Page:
Further to your editorial in aj 22.7.99, one answer I would suggest, inspired by a recent Australian initiative, is to put all the expenditure on adapting the world's buildings to the wheelchair into inventing the ultimate 'clever wheelchair' or total mobility vehicle. It would be a very lightweight unit acting like an extension of the body, that would climb stairs, step over obstacles and generally make disabled people equal to the able-bodied. It is quite possible, as the Australian inventors have demonstrated, and one extra advantage is that it places the user at full normal height, enabling equal basic eye-to-eye contact.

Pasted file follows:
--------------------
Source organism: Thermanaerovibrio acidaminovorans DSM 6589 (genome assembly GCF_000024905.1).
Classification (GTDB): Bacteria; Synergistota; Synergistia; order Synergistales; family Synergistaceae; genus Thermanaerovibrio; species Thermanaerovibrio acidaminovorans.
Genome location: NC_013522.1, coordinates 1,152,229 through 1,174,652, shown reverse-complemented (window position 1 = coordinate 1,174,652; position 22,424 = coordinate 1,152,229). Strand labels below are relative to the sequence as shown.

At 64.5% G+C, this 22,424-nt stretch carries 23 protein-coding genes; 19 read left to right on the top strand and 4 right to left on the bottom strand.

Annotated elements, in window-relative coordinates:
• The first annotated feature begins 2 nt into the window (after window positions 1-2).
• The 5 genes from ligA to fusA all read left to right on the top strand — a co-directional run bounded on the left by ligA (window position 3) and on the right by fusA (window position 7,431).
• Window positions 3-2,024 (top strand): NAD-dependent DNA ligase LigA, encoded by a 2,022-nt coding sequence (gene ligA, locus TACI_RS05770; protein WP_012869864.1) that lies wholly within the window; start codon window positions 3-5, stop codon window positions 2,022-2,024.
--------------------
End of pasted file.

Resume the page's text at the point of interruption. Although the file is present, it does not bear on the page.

Clearly if the likes of Ford or Toyota researched and manufactured this worldwide, the cost would compare very favourably with that of all the world's buildings having extra-sized wcs, ramps, special fire routes etc. In the medium term a clever mobility unit would compare very favourably in cost terms and give much greater freedom to the user.
The real answer, as in all equal-rights issues, is not to handicap all the buildings for all users, which has horrendous effects on historic buildings, public squares and open spaces, as well as additional complex solutions for all new buildings. Rather, the answer is to strive to achieve the fullest opportunities for all people to achieve the best possible movement experience in our buildings.
Terry Farrell, London NW8